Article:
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IMO 2020 prep is already hiking cost to ship cargo by sea (with video)

Closed-loop emission scrubber system. Photo courtesy of Wartsila

On January 1, 2020, the sulfur content of fuel used on ocean-going ships, as well as their emissions, will be capped globally at 0.5 percent. Today, just over six months before the deadline, the effect on fleet capacity at sea and on freight rates for cargo shippers is already apparent, according to Clarksons Platou Securities, the investment banking arm of Clarksons, a group that owns the world’s largest ship brokerage.

Many vessel owners are opting to comply with the new regulation by installing exhaust gas scrubbers. To do so, they must temporarily pull vessels from the market for installation.

This reduces the capacity of ships at sea, which increases charter and freight rates. The capacity and rate effects differ based upon the shipping segment, because it makes more sense to install scrubbers on some vessels rather than others. Generally, the larger the ship, the more space available for installation, and the more time a ship is at sea (versus in port operations), the more theoretical savings from scrubbers.

Consequently, the most likely candidates are the highest-capacity ships on the longest-haul trades – in the dry bulk sector, Capesizes, which have a capacity of over 100,000 deadweight tons each; larger container ships of 8,000 twenty-foot-equivalent units (TEU) or more; and very large crude carriers (VLCCs), each of which transports two million barrels of crude oil.

Clarksons compiles data on scrubber orders and the dates of estimated installations, and it projects the amount of capacity that will be offline per month, and how this theoretically impacts rates, all else being equal.

According to a June 26 client note issued by Clarksons Platou Securities, 0.9 percent of the VLCC fleet and 0.3 percent of the Capesize fleet was out of service this month for scrubber retrofits, based on data from Clarksons Research.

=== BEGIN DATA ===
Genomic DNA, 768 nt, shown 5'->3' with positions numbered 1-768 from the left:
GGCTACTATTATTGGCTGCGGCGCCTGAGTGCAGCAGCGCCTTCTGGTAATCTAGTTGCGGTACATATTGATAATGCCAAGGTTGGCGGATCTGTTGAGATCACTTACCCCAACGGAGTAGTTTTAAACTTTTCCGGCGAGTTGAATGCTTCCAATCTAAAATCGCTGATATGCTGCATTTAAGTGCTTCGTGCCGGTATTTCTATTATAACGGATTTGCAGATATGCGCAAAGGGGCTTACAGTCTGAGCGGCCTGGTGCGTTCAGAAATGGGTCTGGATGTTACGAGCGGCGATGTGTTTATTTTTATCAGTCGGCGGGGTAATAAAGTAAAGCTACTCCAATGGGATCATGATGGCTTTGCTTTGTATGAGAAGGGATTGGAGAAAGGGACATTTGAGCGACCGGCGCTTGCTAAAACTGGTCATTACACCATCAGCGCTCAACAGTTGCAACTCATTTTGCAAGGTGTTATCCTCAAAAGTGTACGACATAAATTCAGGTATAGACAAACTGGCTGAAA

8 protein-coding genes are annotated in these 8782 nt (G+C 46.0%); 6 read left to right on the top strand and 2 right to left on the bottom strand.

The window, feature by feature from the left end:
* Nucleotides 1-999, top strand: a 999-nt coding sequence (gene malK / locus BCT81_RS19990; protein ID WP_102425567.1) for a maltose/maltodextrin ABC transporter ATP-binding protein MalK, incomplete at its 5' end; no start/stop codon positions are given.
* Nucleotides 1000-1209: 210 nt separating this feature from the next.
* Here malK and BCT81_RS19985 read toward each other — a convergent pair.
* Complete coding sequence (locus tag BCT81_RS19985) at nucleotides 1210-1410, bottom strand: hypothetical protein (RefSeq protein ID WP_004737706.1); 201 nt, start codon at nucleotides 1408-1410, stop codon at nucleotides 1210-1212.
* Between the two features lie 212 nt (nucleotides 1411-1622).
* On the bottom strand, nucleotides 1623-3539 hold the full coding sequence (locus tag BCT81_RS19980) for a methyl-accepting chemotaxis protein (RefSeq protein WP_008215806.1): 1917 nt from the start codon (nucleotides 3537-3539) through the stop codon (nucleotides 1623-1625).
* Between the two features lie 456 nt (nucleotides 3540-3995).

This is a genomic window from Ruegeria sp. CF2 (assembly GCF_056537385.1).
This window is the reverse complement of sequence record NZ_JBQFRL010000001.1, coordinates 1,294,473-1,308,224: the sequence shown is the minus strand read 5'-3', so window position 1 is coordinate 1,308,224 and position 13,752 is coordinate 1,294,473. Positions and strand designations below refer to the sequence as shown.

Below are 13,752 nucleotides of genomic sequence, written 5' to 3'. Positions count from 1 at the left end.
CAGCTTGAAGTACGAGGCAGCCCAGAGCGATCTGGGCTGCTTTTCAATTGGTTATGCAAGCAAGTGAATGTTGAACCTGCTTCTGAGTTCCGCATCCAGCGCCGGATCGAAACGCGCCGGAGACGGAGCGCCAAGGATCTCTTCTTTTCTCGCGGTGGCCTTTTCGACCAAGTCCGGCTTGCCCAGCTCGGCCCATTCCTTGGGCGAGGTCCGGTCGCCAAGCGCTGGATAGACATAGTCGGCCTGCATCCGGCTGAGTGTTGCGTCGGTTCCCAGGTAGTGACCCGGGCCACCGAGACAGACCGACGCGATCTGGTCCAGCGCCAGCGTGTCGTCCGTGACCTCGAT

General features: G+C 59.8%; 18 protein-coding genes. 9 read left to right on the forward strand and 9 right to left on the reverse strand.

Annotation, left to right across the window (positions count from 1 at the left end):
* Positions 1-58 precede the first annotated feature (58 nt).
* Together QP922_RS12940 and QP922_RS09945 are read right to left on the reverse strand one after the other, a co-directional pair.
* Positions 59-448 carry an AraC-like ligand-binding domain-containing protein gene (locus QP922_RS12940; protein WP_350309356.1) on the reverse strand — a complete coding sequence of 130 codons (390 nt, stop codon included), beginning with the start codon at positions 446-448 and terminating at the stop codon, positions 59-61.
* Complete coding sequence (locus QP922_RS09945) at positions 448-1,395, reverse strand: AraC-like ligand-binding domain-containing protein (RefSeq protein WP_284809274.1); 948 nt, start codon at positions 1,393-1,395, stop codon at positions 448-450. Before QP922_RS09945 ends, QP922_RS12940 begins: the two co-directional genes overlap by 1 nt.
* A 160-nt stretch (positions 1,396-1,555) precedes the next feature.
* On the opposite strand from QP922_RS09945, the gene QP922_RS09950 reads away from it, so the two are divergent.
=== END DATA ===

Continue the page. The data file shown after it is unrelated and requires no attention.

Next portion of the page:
Clarksons believes that VLCCs would have averaged around $16,000 per day in June if none of these ships were pulled from the market, but averaged $19,000 per day, meaning that the IMO 2020 retrofits inflated rates by $3,000 per day or 18.75 percent.

It believes Capesizes would have earned $14,000 per day, but averaged $15,000 per day due to scrubber retrofits.

For the remainder of 2019, Clarksons sees an acceleration of retrofits. It believes that in the second half of this year, 1.6 percent of VLCCs, 1.4 percent of container ships over 8,000 TEU, and 1.2 percent of Capesizes will be out of service for scrubber installations.

Clarksons Platou Securities is projecting that scrubber-installation-related capacity withdrawals could lift VLCC earnings from $25,000 to $35,000 per day in the second half, or by 40 percent; Capesize rates from $18,500 to $23,000 per day, or by 24 percent; and 6- to 12-month charter rates for container ships from $27,000 to $33,000 per day, or 22 percent.

Scrubber installations are expected to continue throughout the first half of 2020. Clarksons sees 60 scrubbers Capesize installations as of June 25, 186 in January 2020, and 253 by mid-2020. It expects scrubbers on 8,000 TEU-plus container ships to total around 38 as of June 25, 123 in January 2020, and 159 by mid-2020. It sees VLCC scrubber installations at around 25 as of June 25, 100 in January 2020, and 130 by mid-2020. 

In other words, even though the sulfur cap deadline is on January 1, 2020, ship owners that have opted for scrubbers as a solution will not be able to install all of those units in time, due to capacity constraints at shipyards and other factors. As a result, the rate tailwinds due to capacity removals will persist for months after the sulfur cap goes into effect.

All charts courtesy of Clarksons Platou Securities

Greg Miller

Greg Miller covers maritime for FreightWaves and American Shipper. After graduating Cornell University, he fled upstate New York's harsh winters for the island of St. Thomas, where he rose to editor-in-chief of the Virgin Islands Business Journal. In the aftermath of Hurricane Marilyn, he moved to New York City, where he served as senior editor of Cruise Industry News. He then spent 15 years at the shipping magazine Fairplay in various senior roles, including managing editor. He currently resides in Manhattan with his wife and two Shih Tzus.